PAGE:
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Legal Questions Hinder Weaver Hearings Possible Legal Action Against Witnesses Puts Crimp In Senate Committee’s Show

Tue., Sept. 12, 1995

A Senate panel investigating the Randy Weaver case is struggling behind the scenes with reluctant witnesses who fear they will face state or federal criminal charges.

Many of those witnesses are FBI agents or deputy U.S. marshals who were assigned personal attorneys as late as Friday by the Justice Department.

“We have at least a dozen new attorneys involved in this case now, and that’s really causing some confusion and delay,” one committee staffer said Monday.

FBI Director Louis Freeh and Attorney General Janet Reno are expected to testify before the hearings end Sept. 22.

Another committee aide said an even larger impediment to the hearings is posed by Boundary County (Idaho) Prosecutor Randall Day, who attended all three days of hearings last week.

Day has not ruled out bringing state criminal charges against any of the participants in the 11-day Ruby Ridge siege which left three people dead in August 1992.

“His actions are creating a cloud over this whole thing,” said one high-ranking committee source who asked not to be identified.

“Day, at this point, is preventing the American people from hearing what happened at Ruby Ridge,” the source said.

“Agents and marshals are not going to get up here and testify if they have any reason to believe Day is going to bring criminal charges against them,” the committee source said.

Day was back in Bonners Ferry on Monday and did not return telephone calls.

The Senate Judiciary Subcommittee on Terrorism, Technology and Government Information may have to grant immunity to certain witnesses, such as FBI sniper Lon Horiuchi, before they will testify.

Horiuchi, who killed Randy Weaver’s wife, Vicki Weaver, rejected the subcommittee’s request to testify, according to The New York Times. He could be subpoenaed to testify or could be granted immunity if he takes the Fifth Amendment against self-incrimination.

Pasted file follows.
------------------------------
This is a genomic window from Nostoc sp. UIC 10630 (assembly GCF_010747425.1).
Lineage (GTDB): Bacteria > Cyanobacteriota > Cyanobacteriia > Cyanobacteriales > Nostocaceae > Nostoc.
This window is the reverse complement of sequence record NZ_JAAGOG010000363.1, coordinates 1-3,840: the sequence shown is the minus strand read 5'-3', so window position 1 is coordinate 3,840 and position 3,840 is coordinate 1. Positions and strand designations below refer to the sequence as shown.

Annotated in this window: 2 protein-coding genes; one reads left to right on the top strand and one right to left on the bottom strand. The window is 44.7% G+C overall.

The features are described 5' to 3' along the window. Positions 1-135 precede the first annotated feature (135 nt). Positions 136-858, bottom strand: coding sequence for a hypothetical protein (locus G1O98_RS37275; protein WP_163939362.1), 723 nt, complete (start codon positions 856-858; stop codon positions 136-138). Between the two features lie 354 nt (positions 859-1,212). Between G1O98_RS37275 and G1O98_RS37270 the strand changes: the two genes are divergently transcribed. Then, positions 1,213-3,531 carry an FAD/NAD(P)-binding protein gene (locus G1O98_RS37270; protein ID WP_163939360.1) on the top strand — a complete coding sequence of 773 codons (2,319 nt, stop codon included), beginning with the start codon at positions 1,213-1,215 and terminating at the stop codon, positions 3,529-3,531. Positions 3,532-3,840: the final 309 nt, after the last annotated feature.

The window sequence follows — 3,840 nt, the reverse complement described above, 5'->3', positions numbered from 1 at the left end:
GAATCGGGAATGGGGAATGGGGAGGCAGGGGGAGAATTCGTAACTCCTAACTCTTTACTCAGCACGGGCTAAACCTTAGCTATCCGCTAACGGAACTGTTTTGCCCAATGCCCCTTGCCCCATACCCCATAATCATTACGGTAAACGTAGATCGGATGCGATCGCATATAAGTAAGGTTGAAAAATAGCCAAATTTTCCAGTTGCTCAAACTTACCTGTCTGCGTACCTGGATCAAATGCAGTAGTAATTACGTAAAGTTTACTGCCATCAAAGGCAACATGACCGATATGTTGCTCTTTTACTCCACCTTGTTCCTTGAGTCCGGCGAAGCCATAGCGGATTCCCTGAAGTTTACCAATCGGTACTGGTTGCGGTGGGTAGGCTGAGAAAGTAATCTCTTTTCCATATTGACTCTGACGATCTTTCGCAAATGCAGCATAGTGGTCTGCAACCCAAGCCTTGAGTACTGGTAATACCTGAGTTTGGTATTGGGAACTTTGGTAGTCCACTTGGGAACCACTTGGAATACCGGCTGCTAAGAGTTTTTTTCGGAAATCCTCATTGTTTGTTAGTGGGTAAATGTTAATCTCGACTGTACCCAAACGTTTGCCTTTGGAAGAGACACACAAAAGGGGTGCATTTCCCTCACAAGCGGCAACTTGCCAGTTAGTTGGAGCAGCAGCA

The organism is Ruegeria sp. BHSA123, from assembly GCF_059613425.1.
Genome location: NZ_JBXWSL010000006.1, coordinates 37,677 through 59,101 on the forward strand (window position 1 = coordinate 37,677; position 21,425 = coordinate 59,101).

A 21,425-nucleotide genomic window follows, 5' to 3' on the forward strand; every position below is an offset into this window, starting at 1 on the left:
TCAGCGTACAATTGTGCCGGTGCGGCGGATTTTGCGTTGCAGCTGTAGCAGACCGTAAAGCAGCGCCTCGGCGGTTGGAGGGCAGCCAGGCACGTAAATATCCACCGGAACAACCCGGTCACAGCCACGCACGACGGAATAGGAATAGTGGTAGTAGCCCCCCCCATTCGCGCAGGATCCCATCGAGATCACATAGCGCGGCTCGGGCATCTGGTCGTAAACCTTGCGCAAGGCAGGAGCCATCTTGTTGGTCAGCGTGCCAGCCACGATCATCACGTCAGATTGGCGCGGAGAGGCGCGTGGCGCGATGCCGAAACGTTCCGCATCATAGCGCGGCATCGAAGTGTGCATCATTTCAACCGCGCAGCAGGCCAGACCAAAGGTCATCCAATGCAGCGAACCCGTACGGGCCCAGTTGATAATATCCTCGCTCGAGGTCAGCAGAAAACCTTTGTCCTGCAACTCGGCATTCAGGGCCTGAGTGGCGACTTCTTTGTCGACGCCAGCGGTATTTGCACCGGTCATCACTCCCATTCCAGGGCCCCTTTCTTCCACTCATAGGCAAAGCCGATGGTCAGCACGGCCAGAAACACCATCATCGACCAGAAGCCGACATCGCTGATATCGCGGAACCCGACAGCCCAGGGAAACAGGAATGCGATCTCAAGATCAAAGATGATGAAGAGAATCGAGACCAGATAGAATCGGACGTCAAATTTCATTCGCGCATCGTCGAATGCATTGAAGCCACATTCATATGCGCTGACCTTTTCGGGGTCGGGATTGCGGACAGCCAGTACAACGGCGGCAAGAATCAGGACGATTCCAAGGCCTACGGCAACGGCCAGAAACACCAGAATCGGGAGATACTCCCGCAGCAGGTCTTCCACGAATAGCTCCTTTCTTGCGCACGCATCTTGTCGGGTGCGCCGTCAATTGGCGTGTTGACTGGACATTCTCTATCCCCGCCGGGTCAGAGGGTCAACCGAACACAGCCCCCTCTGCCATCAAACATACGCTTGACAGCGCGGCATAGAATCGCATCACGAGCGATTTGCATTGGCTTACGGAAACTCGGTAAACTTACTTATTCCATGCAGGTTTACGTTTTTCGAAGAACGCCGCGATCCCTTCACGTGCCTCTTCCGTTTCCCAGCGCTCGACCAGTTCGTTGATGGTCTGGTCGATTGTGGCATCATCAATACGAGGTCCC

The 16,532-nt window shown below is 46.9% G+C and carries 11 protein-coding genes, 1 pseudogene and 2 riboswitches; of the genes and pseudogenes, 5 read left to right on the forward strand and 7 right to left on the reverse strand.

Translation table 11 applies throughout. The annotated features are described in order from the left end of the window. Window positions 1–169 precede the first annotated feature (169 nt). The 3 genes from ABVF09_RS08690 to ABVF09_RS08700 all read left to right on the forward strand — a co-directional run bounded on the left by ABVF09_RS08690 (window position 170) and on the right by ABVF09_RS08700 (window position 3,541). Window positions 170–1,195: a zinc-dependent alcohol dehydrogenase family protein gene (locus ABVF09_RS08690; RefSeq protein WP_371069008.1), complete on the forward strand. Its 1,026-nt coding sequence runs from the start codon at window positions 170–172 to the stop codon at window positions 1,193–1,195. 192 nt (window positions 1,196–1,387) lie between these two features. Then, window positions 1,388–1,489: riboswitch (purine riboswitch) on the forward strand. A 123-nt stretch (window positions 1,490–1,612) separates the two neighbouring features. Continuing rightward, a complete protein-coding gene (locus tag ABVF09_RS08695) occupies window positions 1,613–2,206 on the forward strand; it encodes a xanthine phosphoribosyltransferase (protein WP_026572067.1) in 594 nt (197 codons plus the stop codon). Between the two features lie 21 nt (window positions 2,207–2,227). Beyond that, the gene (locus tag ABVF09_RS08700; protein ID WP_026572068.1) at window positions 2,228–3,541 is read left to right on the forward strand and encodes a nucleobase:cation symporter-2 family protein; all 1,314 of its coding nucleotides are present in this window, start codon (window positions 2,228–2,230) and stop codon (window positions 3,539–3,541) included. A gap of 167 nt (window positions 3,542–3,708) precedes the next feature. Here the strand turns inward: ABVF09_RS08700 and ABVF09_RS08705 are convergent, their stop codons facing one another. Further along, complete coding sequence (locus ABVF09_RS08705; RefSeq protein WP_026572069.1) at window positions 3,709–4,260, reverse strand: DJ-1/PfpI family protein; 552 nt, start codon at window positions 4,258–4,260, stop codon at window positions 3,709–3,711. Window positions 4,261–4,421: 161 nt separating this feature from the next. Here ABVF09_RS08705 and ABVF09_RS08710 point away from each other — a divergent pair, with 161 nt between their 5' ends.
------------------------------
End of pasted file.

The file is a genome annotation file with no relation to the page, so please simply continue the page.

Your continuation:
Any vote on the question of immunity would be taken in a public session of the subcommittee, staff members said.

Horiuchi is scheduled to appear today when the subcommittee begins its fourth day of testimony. His identity would be shielded from public view in the same way the committee on Friday protected an informer who had bought two illegal sawed-off shotguns from Randy Weaver in 1989.

The federal government has paid Weaver and his three surviving daughters $3.1 million for the deaths of Vicki Weaver and the couple’s 14-year-old son, Sam, who was shot in the back during an initial encounter with deputy U.S. marshals.

Even if the subcommittee grants immunity to some witnesses, there is an unresolved question whether that deal-making would prevent the Boundary County prosecutor from bringing state charges.

“We don’t know the answer to that question at this point,” said an aide to Sen. Arlen Specter, a Republican presidential hopeful who heads the subcommittee.

Further complicating the public airing of the issues surrounding Ruby Ridge is a second Justice Department investigation. Many believe it will call for criminal charges.

That investigation is examining whether senior FBI officials, including former Deputy Director Larry Potts, broke the law when they changed the rules of engagement at Ruby Ridge.

It also is looking at possible obstruction of justice and destruction of government document charges against at least five FBI officials who are suspended from their jobs.

One of the FBI officials admitted destroying internal documents dealing with the bureau’s modified rules of engagement at Ruby Ridge.

“This whole thing is very fluid right now, and changing on a daily basis,” said one congressional aide close to the process.

, DataTimes


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